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  (Curtis Lantinga)

 

(Curtis Lantinga)

Margaret Wente

Games people don't play: It's ulcer time at the CBC Add to ...

Toronto’s Mayor, Rob Ford, is no fan of the CBC. Especially now. Early Monday morning, as he was about to take his daughter to school, he was accosted in his driveway by a shrieking, middle-aged woman in scarlet breastplates, waving a microphone. He probably had no idea that she was a comedian named Mary Walsh, doing her Princess Warrior shtick, and that he was supposed to recognize her. Quite sensibly, he retreated behind a bush and called 911. “I’m open to games, but when they come to my private house in the morning and ambush me, I think that crosses a line,” he said later.

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Sophisticates sneered at Mr. Ford for not playing along and allowing himself to be ridiculed on national television. Just good fun, harrumphed a spokesman for the CBC, who pointed out that Ms. Walsh’s brand of ambush journalism “has become part of public life in Canada.” But other people took his side. City councillor Adam Vaughan, normally the mayor’s harshest critic, said that politicians – even right-wing politicians – are entitled to a private life.

Personally, I think most Canadians would agree with that. The Princess Warrior (who should have been put out to pasture years ago, in my opinion) crossed the line. Not even bona fide investigative journalists are entitled to harass whoever they want on their own property.

The fans of Rob Ford and the fans of Mary Walsh tend to be on different sides of the culture wars. And the CBC can no longer assume that most Canadians are on its side. Its $1.1-billion budget is under serious threat, and its enemies are more powerful than ever. They include Quebecor’s Pierre Karl Péladeau, a pugnacious, union-busting business magnate who is using his newspaper chain and his right-wing cable channel, Sun TV, to mount a frontal assault on what he regards as the CBC’s unfair market clout. (Not coincidentally, his Quebec television interests are in direct competition with Radio-Canada.)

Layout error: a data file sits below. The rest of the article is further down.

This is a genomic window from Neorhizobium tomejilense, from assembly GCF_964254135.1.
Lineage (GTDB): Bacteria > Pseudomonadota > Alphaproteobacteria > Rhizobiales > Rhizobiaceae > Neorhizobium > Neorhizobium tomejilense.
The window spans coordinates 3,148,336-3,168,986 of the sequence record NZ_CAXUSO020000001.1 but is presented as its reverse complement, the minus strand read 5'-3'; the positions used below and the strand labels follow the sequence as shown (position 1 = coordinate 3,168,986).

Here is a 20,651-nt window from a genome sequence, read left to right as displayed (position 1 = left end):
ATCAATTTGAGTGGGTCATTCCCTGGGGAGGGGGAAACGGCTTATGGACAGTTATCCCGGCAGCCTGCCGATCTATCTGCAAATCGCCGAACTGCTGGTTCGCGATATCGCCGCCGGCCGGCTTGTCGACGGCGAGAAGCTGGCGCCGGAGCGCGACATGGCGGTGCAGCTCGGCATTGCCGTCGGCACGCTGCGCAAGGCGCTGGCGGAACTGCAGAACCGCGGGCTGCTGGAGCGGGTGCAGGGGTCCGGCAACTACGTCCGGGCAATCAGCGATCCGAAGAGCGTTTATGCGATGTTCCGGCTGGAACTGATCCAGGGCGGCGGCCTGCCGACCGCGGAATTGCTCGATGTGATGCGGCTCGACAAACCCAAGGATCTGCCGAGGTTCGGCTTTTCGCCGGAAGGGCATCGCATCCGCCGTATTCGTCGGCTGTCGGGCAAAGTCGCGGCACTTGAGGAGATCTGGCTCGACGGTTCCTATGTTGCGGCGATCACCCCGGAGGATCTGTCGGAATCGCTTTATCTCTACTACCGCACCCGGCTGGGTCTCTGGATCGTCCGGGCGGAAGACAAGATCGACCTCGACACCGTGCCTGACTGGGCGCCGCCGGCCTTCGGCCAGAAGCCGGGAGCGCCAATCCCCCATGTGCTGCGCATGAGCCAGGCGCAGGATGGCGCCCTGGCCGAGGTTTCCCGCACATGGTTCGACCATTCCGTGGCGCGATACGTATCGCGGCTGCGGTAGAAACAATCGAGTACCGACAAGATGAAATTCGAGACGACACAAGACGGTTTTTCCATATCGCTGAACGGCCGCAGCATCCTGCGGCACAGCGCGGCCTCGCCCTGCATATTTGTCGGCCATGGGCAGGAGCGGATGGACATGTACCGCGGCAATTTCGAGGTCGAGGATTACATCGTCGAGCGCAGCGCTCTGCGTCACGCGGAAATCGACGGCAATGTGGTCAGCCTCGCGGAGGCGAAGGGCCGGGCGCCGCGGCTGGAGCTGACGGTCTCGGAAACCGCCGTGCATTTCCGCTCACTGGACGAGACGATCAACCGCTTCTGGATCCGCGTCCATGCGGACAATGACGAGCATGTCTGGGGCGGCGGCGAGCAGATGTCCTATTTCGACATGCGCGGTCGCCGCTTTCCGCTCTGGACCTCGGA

Then there are Conservatives, emboldened by their new majority. Even moderate Conservatives believe they have long been slighted by the CBC’s squishy left-of-centre journalistic mindset. In Ottawa this week, a number of them challenged CBC president Hubert Lacroix to “show the relevance of the investment we’re making.”

“Your approach to news tends to be one-sided and viewers are tuning out because they’re looking for a good debate and they’re not getting it,” New Brunswick MP John Williamson charged Tuesday. “CBC is, in fact, becoming a caricature of itself.” He went on to point out that the audience for CBC News has steadily declined. Its flagship nightly news show draws only half the audience of Global or CTV news. “I’m not sure taxpayers are getting value for money if eyeballs are going elsewhere,” he said.

The CBC is also on the outs with Suzanne Legault, the Information Commissioner, who once gave it an “F” for disclosure. She says the public broadcaster is far too secretive about its own affairs, and that it should be up to her, not CBC bureaucrats, to determine what information should and should not be disclosed. Not coincidentally, the CBC has been bombarded with hundreds of information requests from Quebecor journalists, who insist the public has a right to know such things as how much money Peter Mansbridge makes, or what Strombo’s expense tab is. These juicy details would no doubt provide endless fodder for populist ranters like Sun TV’s Ezra Levant (who’s even more grating than Mary Walsh).

The bad blood between the CBC and Mr. Péladeau just keeps getting worse. Mr. Péladeau insists that only his journalists are in a position to investigate the CBC, because the CBC has everybody else in its back pocket. (Disclosure: I’m on the CBC payroll, too, as part of a biweekly media panel.) Now the CBC has produced a rather dubious “fact sheet” on its website claiming that Mr. Péladeau himself has been heavily subsidized by taxpayer dollars. He says the CBC is wrong, and is threatening to sue.

Meantime, the public broadcaster is trying to find its place in the thousand-channel universe. Television audiences everywhere are in steep decline, and even some of the CBC’s flagship shows are flagging. As the head of scheduling said recently, “It’s ulcer time.”

My advice is to stock up on the Pepto-Bismol. They’re going to need it.

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